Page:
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Kathleen Wallace

Introductory Writing Assignment


Turn the Page KC
I cannot even begin to imagine what it would be like to be illiterate. I learned to read at
such a young age that I can't recall life before literacy, and I can't remember ever having to
"work" to read. I am lucky. For many of the children in our community, especially those living in
poverty, reading, and by association learning, are challenges that never get overcome. In 2011,
the mayor of Kansas City, Missouri, Sly James, began the Turn the Page KC initiative with the
goal of having all Kansas City third graders reading at or above grade level by 2017. In 2014, the
organization gained non-profit status. At the time of the program's inception, research indicated
that less than 40% of Kansas City third-graders were at their intended reading level. The program
features a four-step plan for increasing literacy and comprehension levels in schools; "summer
learning, school attendance, school readiness, and community engagement" (Turn the Page KC
1-3). The coupling of these four platforms with community volunteer reading mentors is, in my
opinion, a strong formula that will lead to positive results. I am passionate about this
organization and its mission because I feel that quality education is a basic human right, not a
privilege, that the potential for reaching this goal is already present given our understanding of
child development, and that the negatives of illiteracy will hamper the future growth and
productivity of our community.
I believe every child should have an opportunity to reach their full learning potential.
Gigantic improvements have been made in the educational field over the past fifty years- even
the past twenty. While many aspects of the system may be flawed, the research to promote and
the resources to enable a developmentally-appropriate, differentiated, and effective learning
environment are in existence. With this in mind, there is no excuse for why any child does not

reach an appropriate reading level. According to the organizations website, under the page
Community Members, the goal of Turn the Page KC is to get every child to reach the gradeappropriate reading level by the third grade. Their justification is that, third grade is the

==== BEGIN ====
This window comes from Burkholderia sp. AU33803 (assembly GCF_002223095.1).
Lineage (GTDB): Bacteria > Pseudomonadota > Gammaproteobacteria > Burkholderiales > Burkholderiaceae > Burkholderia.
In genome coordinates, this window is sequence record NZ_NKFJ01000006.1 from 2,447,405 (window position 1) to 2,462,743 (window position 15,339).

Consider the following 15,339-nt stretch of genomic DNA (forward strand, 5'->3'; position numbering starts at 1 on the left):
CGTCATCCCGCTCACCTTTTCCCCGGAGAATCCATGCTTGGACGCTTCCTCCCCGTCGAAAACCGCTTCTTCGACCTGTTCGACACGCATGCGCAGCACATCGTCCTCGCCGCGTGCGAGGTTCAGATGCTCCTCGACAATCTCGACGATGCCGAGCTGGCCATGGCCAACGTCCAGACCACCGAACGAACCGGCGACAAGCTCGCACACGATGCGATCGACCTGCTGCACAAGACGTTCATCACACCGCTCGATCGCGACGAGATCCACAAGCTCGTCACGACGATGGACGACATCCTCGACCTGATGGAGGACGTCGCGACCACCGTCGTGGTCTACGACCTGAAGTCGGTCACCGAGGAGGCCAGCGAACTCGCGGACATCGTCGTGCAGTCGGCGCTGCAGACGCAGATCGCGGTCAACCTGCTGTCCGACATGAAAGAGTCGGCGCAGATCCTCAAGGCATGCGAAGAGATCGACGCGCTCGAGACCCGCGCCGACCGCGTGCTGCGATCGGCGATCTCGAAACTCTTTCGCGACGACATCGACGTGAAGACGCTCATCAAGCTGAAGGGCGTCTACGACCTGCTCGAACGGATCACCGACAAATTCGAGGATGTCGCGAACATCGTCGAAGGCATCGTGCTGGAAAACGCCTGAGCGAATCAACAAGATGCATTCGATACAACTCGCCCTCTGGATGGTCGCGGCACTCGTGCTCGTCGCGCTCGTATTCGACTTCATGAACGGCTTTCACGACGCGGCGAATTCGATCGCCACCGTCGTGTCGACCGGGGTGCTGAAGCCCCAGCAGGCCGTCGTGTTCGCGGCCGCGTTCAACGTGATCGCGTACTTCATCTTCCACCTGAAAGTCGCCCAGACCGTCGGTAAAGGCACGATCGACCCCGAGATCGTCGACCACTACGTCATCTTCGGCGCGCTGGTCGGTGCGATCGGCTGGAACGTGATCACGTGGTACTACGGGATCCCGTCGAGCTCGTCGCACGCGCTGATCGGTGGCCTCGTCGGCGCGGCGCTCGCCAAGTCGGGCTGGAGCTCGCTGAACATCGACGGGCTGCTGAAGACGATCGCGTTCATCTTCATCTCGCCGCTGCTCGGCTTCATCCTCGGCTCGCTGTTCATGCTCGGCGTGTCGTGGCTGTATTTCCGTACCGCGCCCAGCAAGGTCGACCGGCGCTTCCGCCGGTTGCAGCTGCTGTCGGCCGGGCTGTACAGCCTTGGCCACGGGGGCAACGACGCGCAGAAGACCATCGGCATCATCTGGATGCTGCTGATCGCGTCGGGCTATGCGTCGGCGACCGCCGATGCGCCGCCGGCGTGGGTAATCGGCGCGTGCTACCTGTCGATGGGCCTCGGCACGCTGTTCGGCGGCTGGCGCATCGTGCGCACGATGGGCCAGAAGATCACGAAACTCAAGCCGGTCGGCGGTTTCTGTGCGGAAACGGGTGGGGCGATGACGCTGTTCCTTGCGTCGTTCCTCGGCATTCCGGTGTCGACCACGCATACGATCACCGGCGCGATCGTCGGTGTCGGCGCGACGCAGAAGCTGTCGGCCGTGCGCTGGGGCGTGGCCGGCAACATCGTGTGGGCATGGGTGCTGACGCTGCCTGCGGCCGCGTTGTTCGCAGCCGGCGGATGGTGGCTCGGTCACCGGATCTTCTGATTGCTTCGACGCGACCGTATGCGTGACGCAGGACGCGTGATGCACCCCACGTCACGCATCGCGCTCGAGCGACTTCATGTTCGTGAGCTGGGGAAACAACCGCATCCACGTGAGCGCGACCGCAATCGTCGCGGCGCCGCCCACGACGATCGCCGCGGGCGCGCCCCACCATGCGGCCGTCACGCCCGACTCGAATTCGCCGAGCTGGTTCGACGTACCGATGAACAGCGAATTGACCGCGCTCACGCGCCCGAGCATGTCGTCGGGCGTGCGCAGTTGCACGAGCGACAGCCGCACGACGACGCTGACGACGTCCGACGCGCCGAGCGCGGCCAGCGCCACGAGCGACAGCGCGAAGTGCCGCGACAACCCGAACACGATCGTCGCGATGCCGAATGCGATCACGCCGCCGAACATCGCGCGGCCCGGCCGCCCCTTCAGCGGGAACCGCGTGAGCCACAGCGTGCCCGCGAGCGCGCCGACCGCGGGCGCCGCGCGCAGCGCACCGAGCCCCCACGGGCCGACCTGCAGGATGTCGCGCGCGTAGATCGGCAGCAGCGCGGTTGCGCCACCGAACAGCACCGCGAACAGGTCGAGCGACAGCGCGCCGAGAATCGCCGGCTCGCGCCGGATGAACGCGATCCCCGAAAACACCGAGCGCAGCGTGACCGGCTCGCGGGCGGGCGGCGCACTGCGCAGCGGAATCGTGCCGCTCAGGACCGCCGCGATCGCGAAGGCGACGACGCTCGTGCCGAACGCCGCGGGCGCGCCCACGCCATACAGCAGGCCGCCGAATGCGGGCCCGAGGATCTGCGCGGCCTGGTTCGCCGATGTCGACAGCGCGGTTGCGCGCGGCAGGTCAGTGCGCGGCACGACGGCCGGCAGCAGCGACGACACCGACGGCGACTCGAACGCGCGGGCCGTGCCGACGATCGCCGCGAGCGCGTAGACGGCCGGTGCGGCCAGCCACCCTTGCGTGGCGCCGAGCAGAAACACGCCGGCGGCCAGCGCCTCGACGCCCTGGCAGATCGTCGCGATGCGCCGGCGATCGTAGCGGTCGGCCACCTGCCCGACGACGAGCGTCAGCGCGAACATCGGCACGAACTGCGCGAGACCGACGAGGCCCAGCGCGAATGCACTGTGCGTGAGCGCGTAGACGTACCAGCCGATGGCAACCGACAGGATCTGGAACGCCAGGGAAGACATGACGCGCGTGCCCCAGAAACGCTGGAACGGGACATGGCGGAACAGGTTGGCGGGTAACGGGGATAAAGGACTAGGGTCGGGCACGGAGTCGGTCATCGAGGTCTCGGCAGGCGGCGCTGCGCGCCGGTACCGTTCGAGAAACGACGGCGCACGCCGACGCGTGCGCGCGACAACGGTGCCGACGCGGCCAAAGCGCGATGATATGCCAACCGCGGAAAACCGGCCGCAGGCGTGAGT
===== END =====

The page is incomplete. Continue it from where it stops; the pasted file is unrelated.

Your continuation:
critical turning point where a student pivots from learning to read to reading to learn. I
appreciate the organization's understanding of this shift. Many times, educators teaching students
struggling with reading are focused on the mechanics of reading; sounding out words, blending
sounds, understanding punctuation, etc, without also focusing on the importance of reading
comprehension.
I consider literacy to be one of the most vital skills a person needs to be able to provide
for themselves in our society. The effects of illiteracy extend well into adulthood and can cause
serious problems for the individual and the greater society. According to Sarah Poff Roman,
illiterate members of society, especially adults, experience poorer health outcomes, less
financial security, and lower life expectancies compared to the overall population (Roman 81).
It is difficult enough for children to be successful in school with a low literacy level, but to know
that the rest of the child's life can be affected by simply not learning how to read is harrowing.
There are plenty of organizations like Turn the Page throughout the country and
throughout the world. Additionally, there are plenty of organizations that promote literacy
alongside other agenda items (The National Educators Association, for example). What makes
Turn the Page KC unique is its proximity to our community. I am a believer that real change
comes from a ripple effect- helping those most in need around you first and then expanding when
progress is seen. Hopefully, the message and work done by Turn the Page will inspire our larger
community to work towards ensuring that all children are able to experience the joys that come
alongside literacy.

Works Cited
"Community Members." Turn the Page KC. City of Kansas City, Missouri, 2015. Web. 6 June
2015.
Roman, Sarah Poff. "Illiteracy and Older Adults: Individual and Societal Implications."
Educational Gerontology 30 (2004): 79-93. Brunner-Routledge. Web.
Turn the Page KC. U.S. Conference of Mayors' Educational Excellence Task Force, n.d. 1-3,
PDF. 6 June 2015.